Real men don’t eat quiche.

Which works fine for me, I’ll have their helping. Quiche is one of those things that when done well, sings like the Mormon Tabernacle Choir. The problem that real men have with quiche is that it’s been mostly presented to them in foil pie plates on block party buffet tables. You know the stuff I mean: curds of overcooked egg intermingled with pockets of cheddar cheese and pre-sliced ham. I’ll just have the Cheetoes.

Quiche is a “still” custard, one which as it happens is not baked in a water bath, since of course it has a crust. That crust happens to be one of the two critical components of a quiche, the other being the custard. Get both of them right and you can put just about anything in between, since fillings are almost irrelevant at that point…more like a garnish.

So then, let’s make one. The quiche I’m about to show you is a Thomas Keller-style job, which means its a fairly authentic French-style job. The main difference is that whereas French quiches tend to be dense and cheese-heavy, Thomas Keller’s are light and custardy, which is the way I like’em. Of course when I say “light” I don’t mean low-cal, since quiches are made of cream and cheese and butter crusts. What I’m really talking about is a silky, melt-in-the-mouth texture.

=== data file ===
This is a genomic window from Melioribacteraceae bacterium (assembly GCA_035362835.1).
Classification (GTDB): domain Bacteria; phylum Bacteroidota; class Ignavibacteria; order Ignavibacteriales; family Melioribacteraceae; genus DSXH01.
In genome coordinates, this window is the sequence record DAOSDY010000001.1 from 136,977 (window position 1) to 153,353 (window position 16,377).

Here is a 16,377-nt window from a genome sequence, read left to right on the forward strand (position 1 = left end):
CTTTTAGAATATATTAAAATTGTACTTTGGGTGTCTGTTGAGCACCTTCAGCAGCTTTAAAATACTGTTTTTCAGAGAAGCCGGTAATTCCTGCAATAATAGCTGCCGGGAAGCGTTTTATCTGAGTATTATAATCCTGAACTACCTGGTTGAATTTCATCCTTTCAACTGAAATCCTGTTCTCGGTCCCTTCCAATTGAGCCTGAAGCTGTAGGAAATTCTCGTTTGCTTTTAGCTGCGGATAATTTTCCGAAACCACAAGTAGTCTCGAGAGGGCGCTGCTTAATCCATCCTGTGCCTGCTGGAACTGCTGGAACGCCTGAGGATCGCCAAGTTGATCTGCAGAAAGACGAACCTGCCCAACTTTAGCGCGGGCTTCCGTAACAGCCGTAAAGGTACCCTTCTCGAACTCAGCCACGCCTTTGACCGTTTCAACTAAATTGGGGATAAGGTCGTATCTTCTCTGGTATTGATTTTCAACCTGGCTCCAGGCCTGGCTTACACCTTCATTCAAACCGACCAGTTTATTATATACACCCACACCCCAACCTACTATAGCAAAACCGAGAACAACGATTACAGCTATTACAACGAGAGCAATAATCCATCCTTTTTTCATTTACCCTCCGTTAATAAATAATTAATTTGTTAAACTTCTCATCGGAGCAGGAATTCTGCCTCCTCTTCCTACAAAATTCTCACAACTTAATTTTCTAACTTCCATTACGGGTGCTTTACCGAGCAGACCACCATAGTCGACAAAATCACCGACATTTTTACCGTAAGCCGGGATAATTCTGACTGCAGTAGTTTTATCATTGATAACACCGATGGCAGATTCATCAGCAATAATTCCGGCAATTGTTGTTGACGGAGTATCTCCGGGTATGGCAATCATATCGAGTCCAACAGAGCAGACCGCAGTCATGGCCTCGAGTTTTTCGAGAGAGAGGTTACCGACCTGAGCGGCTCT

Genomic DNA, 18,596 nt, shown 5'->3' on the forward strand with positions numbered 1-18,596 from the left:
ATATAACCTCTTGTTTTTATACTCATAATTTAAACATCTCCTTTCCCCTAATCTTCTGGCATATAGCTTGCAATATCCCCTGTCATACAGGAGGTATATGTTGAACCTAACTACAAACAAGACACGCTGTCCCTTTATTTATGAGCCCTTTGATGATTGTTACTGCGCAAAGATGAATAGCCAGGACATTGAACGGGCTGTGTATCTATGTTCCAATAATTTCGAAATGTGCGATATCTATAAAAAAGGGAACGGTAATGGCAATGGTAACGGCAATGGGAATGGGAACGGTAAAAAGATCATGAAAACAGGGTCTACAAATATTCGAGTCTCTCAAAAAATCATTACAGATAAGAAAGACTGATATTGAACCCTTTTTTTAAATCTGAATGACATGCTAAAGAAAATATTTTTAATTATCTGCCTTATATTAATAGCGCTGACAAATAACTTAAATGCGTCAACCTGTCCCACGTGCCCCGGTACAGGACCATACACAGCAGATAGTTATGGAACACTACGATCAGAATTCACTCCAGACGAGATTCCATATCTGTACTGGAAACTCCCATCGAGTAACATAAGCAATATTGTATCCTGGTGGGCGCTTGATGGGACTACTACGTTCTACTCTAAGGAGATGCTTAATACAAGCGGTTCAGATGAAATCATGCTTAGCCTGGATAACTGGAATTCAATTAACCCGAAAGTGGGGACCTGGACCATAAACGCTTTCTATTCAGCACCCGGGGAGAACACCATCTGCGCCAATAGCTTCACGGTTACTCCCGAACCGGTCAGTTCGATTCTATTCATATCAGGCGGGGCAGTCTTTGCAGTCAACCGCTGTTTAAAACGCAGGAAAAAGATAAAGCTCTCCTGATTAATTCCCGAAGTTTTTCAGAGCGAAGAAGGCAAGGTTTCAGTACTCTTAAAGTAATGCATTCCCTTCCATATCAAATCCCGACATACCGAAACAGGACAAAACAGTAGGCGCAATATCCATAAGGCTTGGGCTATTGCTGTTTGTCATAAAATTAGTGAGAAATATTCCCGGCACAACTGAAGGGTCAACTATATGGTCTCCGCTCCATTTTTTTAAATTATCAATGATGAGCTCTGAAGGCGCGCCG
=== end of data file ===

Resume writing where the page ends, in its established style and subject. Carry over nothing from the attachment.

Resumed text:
A righteous quiche feeds 10, takes an afternoon to make and needs a full night’s rest in the fridge. But I’ll tell you boys and girls it’s worth it. What you get in exchange for all that work and waiting is a real quiche. A man’s quiche. So let’s puff out our chests, spit and get on with it. The crust recipe goes like this:

10 ounces (2 cups) all-purpose flour
1 teaspoon kosher salt
8 ounces chilled butter cut into pieces
2-4 tablespoons water

First, put half the flour and the salt in the bowl of a mixer with a paddle attachment and turn it on low. Add the butter a few pieces at a time until the mixture looks like so:

Next add the flour…

…and turn the mixer up to medium. When the flour has all been incorporated add two or three tablespoons of water and mix for 30 seconds or so until the dough looks like this:

Pat the dough into a flat patty, wrap it in plastic wrap and and put it in the fridge for an hour. You’ll notice that this process differs from that of a standard pie crust in that the dough is worked a lot more. This is intentional since a flaky crust would tend to leak custard. This crust is smooth, but because it’s been worked it contains activated gluten and will tend to want to shrink in the oven. The process allows for that as you’ll soon see.

So then, while the crust is chilling, it’s time to fetch the form, which for all good quiches is a round, bottomless 9″ x 2″ stainless steel hoop (ring mold) like so:

The cylindrical shape provides even heating as well as easy turn-out. All you need to accompany it is a flat sheet pan or cookie sheet to serve as a bottom.